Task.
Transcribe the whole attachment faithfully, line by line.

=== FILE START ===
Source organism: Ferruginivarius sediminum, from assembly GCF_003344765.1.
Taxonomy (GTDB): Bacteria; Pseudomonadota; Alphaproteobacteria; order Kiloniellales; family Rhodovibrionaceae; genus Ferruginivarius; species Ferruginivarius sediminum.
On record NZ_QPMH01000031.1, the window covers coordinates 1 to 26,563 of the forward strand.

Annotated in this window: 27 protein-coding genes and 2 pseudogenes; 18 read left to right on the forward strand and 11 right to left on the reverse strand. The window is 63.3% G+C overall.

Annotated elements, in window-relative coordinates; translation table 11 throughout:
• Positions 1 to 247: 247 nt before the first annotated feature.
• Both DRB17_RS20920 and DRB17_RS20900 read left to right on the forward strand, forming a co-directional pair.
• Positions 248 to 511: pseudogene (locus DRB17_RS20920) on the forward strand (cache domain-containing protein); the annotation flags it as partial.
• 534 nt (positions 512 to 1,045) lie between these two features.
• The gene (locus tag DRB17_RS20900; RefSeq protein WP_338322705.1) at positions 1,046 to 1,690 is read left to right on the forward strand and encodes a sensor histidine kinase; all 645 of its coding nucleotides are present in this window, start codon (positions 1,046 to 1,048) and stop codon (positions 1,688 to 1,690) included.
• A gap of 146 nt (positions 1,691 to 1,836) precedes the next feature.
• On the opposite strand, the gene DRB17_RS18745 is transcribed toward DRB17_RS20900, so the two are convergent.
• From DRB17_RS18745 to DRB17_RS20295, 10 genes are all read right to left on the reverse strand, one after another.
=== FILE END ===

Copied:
Source organism: Ferruginivarius sediminum, from assembly GCF_003344765.1.
Taxonomy (GTDB): Bacteria; Pseudomonadota; Alphaproteobacteria; order Kiloniellales; family Rhodovibrionaceae; genus Ferruginivarius; species Ferruginivarius sediminum.
On record NZ_QPMH01000031.1, the window covers coordinates 1 to 26,563 of the forward strand.

Annotated in this window: 27 protein-coding genes and 2 pseudogenes; 18 read left to right on the forward strand and 11 right to left on the reverse strand. The window is 63.3% G+C overall.

Annotated elements, in window-relative coordinates; translation table 11 throughout:
• Positions 1 to 247: 247 nt before the first annotated feature.
• Both DRB17_RS20920 and DRB17_RS20900 read left to right on the forward strand, forming a co-directional pair.
• Positions 248 to 511: pseudogene (locus DRB17_RS20920) on the forward strand (cache domain-containing protein); the annotation flags it as partial.
• 534 nt (positions 512 to 1,045) lie between these two features.
• The gene (locus tag DRB17_RS20900; RefSeq protein WP_338322705.1) at positions 1,046 to 1,690 is read left to right on the forward strand and encodes a sensor histidine kinase; all 645 of its coding nucleotides are present in this window, start codon (positions 1,046 to 1,048) and stop codon (positions 1,688 to 1,690) included.
• A gap of 146 nt (positions 1,691 to 1,836) precedes the next feature.
• On the opposite strand, the gene DRB17_RS18745 is transcribed toward DRB17_RS20900, so the two are convergent.
• From DRB17_RS18745 to DRB17_RS20295, 10 genes are all read right to left on the reverse strand, one after another.